Tomorrow is the Washington Ironman NPC bodybuilding competition. It was 7 years ago that I stepped on stage for the very first time at the Ironman in 2008. It was supposed to be a "bucket list" thing and it quickly turned into a passion, a distraction, a coping mechanism and mostly, a way of transition from one life to a new life.
I was married at the time of my first contest (you can go back through the archives and read the contest prep blogs for that specific show which was what inspired me to start this blog in the first place) and I was very miserable. Unhappy would be an understatement. I was miserable and I was not living, I was surviving what felt like hell on earth. Preparing to compete provided a worthy distraction and an outlet for me to meet new people who would eventually empower me to make the changes in my life that were long overdue.
I kept competing because I really loved the way it felt to be distracted from my misery. I loved and craved the positive attention that I got from people that I was not getting at home. After I divorced I continued to compete because I still needed that distraction from the struggles of being a newly single mom, dealing with a toxic ex spouse and trying desperately to heal the wounds of years of verbal and emotional abuse.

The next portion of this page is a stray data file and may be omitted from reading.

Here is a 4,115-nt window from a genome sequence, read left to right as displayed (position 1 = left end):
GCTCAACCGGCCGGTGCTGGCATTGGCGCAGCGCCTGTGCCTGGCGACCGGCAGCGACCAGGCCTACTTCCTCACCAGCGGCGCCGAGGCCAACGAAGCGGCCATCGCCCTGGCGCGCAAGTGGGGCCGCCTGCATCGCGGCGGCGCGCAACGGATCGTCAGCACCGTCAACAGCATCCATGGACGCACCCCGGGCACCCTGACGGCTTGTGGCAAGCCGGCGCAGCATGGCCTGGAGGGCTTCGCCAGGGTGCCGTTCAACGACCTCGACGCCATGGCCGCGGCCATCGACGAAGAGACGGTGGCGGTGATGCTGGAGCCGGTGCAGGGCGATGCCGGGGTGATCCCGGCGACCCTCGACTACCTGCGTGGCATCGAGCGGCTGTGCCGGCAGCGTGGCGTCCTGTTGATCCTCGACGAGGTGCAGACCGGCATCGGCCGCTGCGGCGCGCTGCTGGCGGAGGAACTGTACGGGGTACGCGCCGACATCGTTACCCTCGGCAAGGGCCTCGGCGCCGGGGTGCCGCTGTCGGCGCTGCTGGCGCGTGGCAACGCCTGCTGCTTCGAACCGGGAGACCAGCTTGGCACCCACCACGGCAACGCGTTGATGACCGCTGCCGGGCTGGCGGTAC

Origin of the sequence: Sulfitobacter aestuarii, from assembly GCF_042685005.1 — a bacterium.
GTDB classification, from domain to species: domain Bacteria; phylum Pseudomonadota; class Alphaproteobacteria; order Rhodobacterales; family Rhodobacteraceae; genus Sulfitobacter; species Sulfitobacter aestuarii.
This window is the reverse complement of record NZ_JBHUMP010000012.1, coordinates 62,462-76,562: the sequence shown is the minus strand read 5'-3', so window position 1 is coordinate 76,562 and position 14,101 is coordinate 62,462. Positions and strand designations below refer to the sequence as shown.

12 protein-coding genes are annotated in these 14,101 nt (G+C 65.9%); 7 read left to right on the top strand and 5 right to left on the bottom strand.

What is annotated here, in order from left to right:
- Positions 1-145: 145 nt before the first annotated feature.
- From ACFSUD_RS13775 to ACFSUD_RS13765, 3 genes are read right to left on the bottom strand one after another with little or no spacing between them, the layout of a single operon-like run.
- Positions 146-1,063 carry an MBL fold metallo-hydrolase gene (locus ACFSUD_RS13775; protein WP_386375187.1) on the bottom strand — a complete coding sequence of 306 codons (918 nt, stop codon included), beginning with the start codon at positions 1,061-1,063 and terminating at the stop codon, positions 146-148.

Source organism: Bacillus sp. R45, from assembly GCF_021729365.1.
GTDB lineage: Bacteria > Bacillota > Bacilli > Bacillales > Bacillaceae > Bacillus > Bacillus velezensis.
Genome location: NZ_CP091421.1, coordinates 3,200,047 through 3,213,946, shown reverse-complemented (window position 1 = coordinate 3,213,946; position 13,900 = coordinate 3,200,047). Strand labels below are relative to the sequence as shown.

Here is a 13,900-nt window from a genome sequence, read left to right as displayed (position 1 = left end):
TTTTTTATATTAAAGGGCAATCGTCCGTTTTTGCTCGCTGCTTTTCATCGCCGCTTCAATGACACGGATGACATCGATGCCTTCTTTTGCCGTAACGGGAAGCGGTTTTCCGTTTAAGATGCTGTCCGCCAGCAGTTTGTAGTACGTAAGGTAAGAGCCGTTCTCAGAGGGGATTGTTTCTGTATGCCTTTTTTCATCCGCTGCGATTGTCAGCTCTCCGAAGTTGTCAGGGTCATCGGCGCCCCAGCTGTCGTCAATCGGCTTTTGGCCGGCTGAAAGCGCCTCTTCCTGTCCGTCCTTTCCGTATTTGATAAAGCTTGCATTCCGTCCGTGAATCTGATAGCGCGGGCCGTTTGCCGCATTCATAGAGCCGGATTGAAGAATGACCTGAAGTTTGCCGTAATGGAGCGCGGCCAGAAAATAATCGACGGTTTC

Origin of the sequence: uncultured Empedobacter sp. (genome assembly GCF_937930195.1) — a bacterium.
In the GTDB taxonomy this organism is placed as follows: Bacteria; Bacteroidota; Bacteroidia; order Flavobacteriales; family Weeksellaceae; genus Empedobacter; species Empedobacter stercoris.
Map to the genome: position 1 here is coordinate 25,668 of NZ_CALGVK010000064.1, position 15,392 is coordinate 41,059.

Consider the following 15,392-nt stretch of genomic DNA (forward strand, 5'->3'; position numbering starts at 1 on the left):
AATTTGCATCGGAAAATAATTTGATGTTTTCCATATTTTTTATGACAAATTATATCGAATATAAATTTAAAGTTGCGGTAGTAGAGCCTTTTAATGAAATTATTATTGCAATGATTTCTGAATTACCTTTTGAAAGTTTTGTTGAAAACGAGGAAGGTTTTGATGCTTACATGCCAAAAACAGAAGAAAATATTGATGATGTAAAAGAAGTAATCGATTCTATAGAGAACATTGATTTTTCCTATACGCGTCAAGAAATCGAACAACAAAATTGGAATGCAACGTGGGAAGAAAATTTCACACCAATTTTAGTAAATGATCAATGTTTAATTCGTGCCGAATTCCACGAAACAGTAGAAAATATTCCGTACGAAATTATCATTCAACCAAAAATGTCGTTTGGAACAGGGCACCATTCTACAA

19 shows later, I was still as broken as I was when I started competing in 2008. Competing provided me a means to thrive as a fitness coach, working primarily with local moms. It gave me the opportunity to make great connections with people who encouraged me to pursue my dream of owning my own gym. I found my passion in the fitness industry. I was hardcore and I thought everybody else should be too. Hardcore served me for a period in my life. I don't regret it and I think it was necessary to an extent. But now that I look back, I see that it was a means of transition for me from a very sad life (that still doesn't feel like mine) to a new life that allows me to live in balance and help other people transition into a more fulfilling life.
Last fall, I got on stage for contest #20. It was in a local church and it was a very different process preparing for the contest than I'd ever done before. I was not extreme. I was not obsessed. I also did not share the journey publicly...which was a first. I got on stage that October morning last year and I felt like I was somewhere that I didn't belong. Not because I wasn't ready - I was. I just knew...that I knew that I knew...that my passion for competing and my need to get approval from others was gone.
6 months later, almost to the day, I was baptized on that same stage I stood on the fall before. I never thought I would end up attending that church, nor did I anticipate my baptism. On the stage last October, I knew I was being called to pursue something different. I knew that my bodybuilding had done it's job serving as my transition vehicle and now something else was going to step in.
I'm still kind of waiting for that...I know the direction but the path is still a bit unclear. Transition is uncomfortable and sometimes physically painful. It's not easy. It's awkward and it there is so much uncertainty when we crave absolutes in our lives. There are none. So for now, I sit in that awkward place of transition as I go from a career in fitness to something new and very different.
His plan is so good.